Written by Dr. Arnold Fruchtenbaum
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Messiah would be present 483 years after the decree to rebuild Jerusalem.
Messiah would be legally executed.
Messiah’s death would result in the destruction of Jerusalem and the temple
Messiah’s birth and death, therefore, must both have happened prior to 70 C.E.
The Seventieth Seven – 9:27
From where we stand in time today, the last 7 years of Daniel’s prophecy are still future, but it is with their conclusion that all six purposes of verse 24 will reach their fulfillment. The main points of the verse are as follows: first, the Seventieth Seven will begin only with the signing of a 7-year covenant or treaty between Israel and a major Gentile political leader. The pronoun “he” in verse 27 goes back to its nearest antecedent in verse 26, which is not the Messiah but “the prince who is to come.” This “prince” has been a topic of Daniel’s earlier prophecies in chapters 7-8. This political leader is better known to Christians as the Antichrist. Second, in the middle of the Seventieth Seven, that is, after 3 ½ years, this Gentile leader will break his treaty with Israel and cause a cessation of the sacrificial system. The implication here is that by this time, a Temple in Jerusalem will have been rebuilt; the sacrificial system of Moses will have been re-instituted, then be stopped by force. Third, the result of the breaking of this covenant is that the Temple will now be abominated. The “abomination” refers to an image or an idol. Just as it was in the days of Antiochus Epiphanes, so it will be again in the future when a Gentile ruler will abominate the Temple by means of idolatry. Fourth, the “abomination” is to be followed by wrath and desolation, persecution and warfare, for the remaining half of the Seventieth Seven, or the final 3 ½ years. This is similar to the trials and tribulations the rabbis spoke of as preparation for the establishment of the Messianic Kingdom. These terrible days were referred to as “the footsteps of the Messiah,” and also as “the birth-pangs of the Messiah.” Once those days have run their course, the last three things predicted in verse 24 will occur. The age of righteousness will be brought in; the most holy place will be anointed; and every vision and prophecy will be fulfilled. At this point the Messianic Kingdom for which the prophet Daniel yearned will be set up.
Obviously, the Messianic Kingdom requires the Messiah to rule as king. This means the Messiah will come after the Seventieth Seven. Yet earlier, Daniel stated that the Messiah would come and be killed after the Sixty-ninth Seven. This would appear to be a contradiction unless Daniel was speaking of two comings of the Messiah. The first time was to be after the Sixty-ninth Seven, when He would die a penal, substitutionary death for the sins of Israel and accomplish the first three purposes listed in verse 24. The second time, still future, was to be after the Seventieth Seven, when He will establish the Messianic Kingdom and accomplish the last three things of verse 24. There is also an important implication here that should not be missed: the Messiah would be killed after His First Coming, yet he would be alive at His Second Coming. The implication is that the Messiah would be resurrected from the dead after He was killed.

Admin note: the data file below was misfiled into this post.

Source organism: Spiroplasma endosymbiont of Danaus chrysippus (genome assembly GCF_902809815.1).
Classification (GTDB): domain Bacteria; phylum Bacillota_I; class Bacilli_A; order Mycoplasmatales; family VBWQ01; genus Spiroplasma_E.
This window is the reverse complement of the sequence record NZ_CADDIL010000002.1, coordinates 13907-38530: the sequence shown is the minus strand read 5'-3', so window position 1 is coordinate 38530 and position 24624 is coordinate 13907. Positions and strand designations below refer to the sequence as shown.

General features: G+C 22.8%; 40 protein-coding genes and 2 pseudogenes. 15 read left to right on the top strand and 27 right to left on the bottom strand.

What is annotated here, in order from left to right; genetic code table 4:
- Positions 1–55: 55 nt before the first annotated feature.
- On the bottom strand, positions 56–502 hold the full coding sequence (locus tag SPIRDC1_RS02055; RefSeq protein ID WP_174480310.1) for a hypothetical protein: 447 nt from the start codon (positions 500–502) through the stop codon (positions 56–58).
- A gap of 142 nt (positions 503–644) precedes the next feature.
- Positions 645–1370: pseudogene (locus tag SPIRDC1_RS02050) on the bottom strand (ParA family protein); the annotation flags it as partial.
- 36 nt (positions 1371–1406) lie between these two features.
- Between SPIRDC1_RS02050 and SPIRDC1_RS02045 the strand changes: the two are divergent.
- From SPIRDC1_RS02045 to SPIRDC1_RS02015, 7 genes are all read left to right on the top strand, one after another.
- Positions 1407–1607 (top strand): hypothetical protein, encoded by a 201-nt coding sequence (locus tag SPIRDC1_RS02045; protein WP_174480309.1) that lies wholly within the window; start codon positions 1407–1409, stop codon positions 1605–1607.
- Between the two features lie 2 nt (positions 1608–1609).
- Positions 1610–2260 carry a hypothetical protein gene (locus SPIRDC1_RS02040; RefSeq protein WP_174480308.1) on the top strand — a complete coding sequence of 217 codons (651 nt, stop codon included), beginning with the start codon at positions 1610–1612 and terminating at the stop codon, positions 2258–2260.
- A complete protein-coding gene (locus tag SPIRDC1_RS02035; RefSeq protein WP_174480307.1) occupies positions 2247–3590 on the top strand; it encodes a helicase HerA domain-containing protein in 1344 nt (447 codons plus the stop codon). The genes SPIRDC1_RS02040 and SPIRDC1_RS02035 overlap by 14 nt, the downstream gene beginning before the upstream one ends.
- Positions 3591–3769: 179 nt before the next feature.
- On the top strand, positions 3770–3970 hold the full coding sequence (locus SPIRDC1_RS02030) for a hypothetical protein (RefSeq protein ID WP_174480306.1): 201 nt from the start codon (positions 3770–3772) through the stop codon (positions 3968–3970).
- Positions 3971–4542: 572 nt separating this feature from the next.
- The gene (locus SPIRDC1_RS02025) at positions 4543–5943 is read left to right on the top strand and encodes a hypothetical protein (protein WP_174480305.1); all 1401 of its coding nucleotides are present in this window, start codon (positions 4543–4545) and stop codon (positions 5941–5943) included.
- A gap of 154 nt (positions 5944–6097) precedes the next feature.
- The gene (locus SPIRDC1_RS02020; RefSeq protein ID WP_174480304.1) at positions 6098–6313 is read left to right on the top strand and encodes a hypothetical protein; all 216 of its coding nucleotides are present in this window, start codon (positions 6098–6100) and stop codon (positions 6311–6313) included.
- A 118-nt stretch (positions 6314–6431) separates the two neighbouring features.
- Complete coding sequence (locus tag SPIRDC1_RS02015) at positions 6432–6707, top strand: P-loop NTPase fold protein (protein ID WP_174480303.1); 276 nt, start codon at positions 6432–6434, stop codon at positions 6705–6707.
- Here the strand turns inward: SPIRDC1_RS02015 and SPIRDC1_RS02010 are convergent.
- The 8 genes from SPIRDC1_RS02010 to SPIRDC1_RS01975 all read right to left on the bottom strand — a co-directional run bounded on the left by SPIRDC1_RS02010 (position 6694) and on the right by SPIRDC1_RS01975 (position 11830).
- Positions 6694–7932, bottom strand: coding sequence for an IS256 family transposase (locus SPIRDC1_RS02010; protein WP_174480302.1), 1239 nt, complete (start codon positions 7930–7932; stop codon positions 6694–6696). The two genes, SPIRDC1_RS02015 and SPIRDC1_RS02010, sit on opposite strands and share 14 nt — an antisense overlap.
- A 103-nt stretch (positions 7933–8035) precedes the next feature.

This dramatic prophecy features certain things in very clear and unmistakable terms. First, the Messiah was to be on earth 483 years after the decree to rebuild Jerusalem. Second, after His appearance on earth, He was to be killed – not for His own sins, but rather for those of others – and the death He would die was to be the death of the penalty of the Law. Third, the death of the Messiah had to come sometime before Jerusalem and the Temple were destroyed again; this occurred in the year 70 C.E. Fourth, some time after the destruction of Jerusalem and the Temple, and following a long period of warfare, the Seventieth Seven will commence. Once that has run its course, Messiah’s Kingdom and age of righteousness will be established. For that to occur, the implication is that the Messiah who was killed would return again.
But who is this Messiah? Only one man fulfills all that is required in this passage: Yeshua of Nazareth. He was born into the Jewish world and proclaimed His messiahship 483 years after the decree to rebuild and restore Jerusalem was issued. In the year 30 C.E., Yeshua was executed by crucifixion. Daniel indicated that He would be cut off – not for Himself, but rather for others. Isaiah 53 also prophesied the death of the Messiah, pointing out that He would die a substitutionary death on behalf of His people Israel. The teaching of the New Testament is that Yeshua died a penal death by taking upon Himself the penalty of the Law as a substitute for His people. In keeping with Daniel 9:24, He died for the purpose of making an atonement for sins. Three days after His death, He was resurrected. Finally, the New Testament proclaims the fact that He will someday return to set up His kingdom and the age of righteousness.
If Daniel was right, then Messiah came and died prior to the year 70 C.E. If Daniel was right, then there are no to her options for who the Messiah is: Yeshua of Nazareth. If Daniel was right, this Yeshua is destined to return and to set up the Messianic Kingdom.